Many of his team will still be nursing sore heads from the Grand Slam party to end them all in Cardiff this weekend but Wales coach Mike Ruddock has already delivered the first dose of reality to his RBS 6 Nations champions by admitting their success has made them the side everyone will want to beat.
Few tipped the Principality to be challenging for the title after they were whitewashed only two years ago, and despite a marked improvement in 2004, defending champions France, Ireland and England were all thought likely to finish ahead of Wales before the tournament began.
But a thrilling brand of attacking rugby earned Ruddock's men their first clean sweep in 27 years, clinched amid jubilant scenes at a packed Millennium Stadium.
Now the Wales' coach is urging his new superstars not to rest on their laurels, but live up to the standards they have set in order to hold on to the trophy.
"We ambushed a few people this year and caught them by surprise, perhaps, because we were written off,'' Ruddock said.
"The test of the team now, will be to try and keep those high standards going, and to try and keep improving. We have got huge competition for places, and that should allow us to continue to be very competitive in the future.
"If we can, we want to try and get this team peaking around about the next World Cup. Every nation wants that, don't they?
"There will be a lot more work going into this team from the coaches, and particularly from Andrew Hore, who has done a magnificent job on the strength and conditioning side."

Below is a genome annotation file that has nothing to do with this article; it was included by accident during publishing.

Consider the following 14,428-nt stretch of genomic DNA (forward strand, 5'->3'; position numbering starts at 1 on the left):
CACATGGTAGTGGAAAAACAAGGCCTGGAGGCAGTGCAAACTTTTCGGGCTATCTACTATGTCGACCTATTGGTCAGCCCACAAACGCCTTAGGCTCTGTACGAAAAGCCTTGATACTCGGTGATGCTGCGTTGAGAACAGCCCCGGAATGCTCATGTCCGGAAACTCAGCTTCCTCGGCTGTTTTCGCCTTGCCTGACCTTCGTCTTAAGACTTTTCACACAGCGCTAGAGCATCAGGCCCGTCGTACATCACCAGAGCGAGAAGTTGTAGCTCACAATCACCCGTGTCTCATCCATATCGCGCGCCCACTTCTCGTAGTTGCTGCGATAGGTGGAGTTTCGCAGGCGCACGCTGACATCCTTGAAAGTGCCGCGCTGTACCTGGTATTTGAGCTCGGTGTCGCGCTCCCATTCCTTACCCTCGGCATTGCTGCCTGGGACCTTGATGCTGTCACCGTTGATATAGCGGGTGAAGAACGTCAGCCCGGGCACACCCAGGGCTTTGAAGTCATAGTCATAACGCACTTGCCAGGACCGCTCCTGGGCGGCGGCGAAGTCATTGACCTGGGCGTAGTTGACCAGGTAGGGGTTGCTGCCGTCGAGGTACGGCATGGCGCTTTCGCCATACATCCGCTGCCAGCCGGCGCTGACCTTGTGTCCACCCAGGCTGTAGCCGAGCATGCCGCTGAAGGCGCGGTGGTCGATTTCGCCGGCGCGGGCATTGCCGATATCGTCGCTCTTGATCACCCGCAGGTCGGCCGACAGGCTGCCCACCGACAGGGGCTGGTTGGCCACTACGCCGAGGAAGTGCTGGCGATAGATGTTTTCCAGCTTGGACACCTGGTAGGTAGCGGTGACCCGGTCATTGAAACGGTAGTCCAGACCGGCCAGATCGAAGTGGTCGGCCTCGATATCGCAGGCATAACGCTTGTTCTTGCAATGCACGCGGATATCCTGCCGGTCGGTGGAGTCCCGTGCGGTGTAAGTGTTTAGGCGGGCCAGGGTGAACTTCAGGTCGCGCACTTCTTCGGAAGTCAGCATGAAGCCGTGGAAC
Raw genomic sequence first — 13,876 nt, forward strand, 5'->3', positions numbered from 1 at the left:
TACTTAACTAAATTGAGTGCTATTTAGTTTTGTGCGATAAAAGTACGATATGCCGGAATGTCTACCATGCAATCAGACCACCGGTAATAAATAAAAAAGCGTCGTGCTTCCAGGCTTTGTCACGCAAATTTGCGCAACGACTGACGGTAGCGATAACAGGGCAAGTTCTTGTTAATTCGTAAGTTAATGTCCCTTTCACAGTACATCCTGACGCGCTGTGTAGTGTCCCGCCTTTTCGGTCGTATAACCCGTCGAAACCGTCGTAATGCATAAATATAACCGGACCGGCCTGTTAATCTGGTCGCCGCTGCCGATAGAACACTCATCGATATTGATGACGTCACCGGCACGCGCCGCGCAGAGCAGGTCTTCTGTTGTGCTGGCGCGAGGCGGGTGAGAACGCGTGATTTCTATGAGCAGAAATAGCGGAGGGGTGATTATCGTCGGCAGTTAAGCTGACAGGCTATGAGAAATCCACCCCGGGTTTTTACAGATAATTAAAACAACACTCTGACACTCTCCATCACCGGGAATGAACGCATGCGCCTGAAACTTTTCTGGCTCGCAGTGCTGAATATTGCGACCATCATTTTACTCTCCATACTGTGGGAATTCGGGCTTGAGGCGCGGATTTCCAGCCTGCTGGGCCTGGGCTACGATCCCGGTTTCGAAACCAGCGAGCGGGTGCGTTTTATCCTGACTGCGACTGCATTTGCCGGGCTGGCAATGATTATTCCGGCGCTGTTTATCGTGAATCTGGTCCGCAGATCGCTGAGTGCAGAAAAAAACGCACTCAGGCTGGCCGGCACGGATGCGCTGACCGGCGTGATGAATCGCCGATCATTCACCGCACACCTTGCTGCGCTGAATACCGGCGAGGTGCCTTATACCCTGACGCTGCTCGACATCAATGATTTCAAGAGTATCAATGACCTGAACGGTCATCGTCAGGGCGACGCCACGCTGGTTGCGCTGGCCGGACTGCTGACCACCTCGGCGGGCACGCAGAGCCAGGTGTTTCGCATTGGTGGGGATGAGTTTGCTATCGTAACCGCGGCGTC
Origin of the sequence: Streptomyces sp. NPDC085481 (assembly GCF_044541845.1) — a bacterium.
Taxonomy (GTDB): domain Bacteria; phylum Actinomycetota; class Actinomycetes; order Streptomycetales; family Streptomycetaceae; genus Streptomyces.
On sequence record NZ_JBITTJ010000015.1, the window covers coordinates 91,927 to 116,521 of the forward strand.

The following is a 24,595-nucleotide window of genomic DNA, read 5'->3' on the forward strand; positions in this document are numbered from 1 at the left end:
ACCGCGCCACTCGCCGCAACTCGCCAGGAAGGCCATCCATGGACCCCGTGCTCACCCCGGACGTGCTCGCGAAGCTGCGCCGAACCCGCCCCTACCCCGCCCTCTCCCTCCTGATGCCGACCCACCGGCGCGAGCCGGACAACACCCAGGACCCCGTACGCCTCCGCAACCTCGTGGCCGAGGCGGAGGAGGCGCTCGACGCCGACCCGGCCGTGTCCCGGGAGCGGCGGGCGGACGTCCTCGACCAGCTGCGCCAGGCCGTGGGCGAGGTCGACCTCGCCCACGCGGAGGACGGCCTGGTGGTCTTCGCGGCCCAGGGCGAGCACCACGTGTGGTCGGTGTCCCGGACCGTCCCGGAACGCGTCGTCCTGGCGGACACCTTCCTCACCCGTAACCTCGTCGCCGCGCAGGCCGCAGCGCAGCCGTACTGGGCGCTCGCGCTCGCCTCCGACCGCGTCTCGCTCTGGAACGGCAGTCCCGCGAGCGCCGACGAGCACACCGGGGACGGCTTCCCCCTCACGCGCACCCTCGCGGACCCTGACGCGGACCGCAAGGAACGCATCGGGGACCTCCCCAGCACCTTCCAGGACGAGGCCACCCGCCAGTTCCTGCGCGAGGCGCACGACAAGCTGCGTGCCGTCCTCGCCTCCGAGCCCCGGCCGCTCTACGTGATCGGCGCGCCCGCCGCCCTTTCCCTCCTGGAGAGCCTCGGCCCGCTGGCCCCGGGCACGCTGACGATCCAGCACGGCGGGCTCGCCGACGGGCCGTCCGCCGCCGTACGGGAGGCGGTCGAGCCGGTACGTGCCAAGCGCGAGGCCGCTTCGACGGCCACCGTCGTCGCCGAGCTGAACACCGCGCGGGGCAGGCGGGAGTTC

Ruddock also confirmed there will be no abandoning the attacking game that has won so many admirers this season.
"I saw glimpses in the last World Cup about what Wales were doing, and it was certainly very attractive to watch and also very effective," he recalled.
"When I took over as coach, I sat down with Scott Johnson (Wales skills coach) and discussed that style of rugby.
"I think the game has changed now. With defences being so organised, if you seek contact, teams are doubling up in the tackle, stopping off-loads, slowing the ball down and then they fold around the rucks, so by the time you pass the ball back to the backs, there about 14 guys ready to defend against you.
"It just makes sense in the modern game to try and avoid that scenario, particularly from set-pieces, to try and play that bit wider.
"Everyone will want to beat us, and this is the test for the team now, to adapt to that.
"But, having seen where this team came from and how much hurt and difficult times they've had to cope with, I don't see them wanting to drop back.
"There are always new challenges, and our new challenge will be living with a tag of being the team everyone wants to beat. But everyone has got their feet on the ground, and we know that if we drop our standards, we are going to be knocked over."
After Ireland's heroic big-game hunt of the Springboks and Scotland's six-try runaround of the Pumas, the challenge of engineering the most spectacular win of the autumn series now falls on Wales, writes Peter Jackson.